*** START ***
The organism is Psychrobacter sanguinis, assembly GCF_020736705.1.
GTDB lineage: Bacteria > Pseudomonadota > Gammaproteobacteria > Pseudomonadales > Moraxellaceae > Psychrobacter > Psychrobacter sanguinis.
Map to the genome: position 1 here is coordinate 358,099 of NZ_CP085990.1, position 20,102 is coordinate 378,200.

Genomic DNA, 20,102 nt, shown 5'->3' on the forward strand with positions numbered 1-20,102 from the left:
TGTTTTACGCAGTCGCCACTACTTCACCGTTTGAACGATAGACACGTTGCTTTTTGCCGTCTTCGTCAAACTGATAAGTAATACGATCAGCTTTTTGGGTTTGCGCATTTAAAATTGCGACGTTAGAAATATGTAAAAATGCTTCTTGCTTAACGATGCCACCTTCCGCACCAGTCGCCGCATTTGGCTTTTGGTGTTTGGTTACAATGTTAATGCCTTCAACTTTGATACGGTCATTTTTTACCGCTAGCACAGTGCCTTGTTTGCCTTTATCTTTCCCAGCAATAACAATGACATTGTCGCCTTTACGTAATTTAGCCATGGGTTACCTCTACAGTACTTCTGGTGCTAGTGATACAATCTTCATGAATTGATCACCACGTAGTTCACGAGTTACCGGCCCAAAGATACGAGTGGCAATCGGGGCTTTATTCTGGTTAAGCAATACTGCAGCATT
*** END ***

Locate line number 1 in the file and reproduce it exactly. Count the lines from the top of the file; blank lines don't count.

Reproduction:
The organism is Psychrobacter sanguinis, assembly GCF_020736705.1.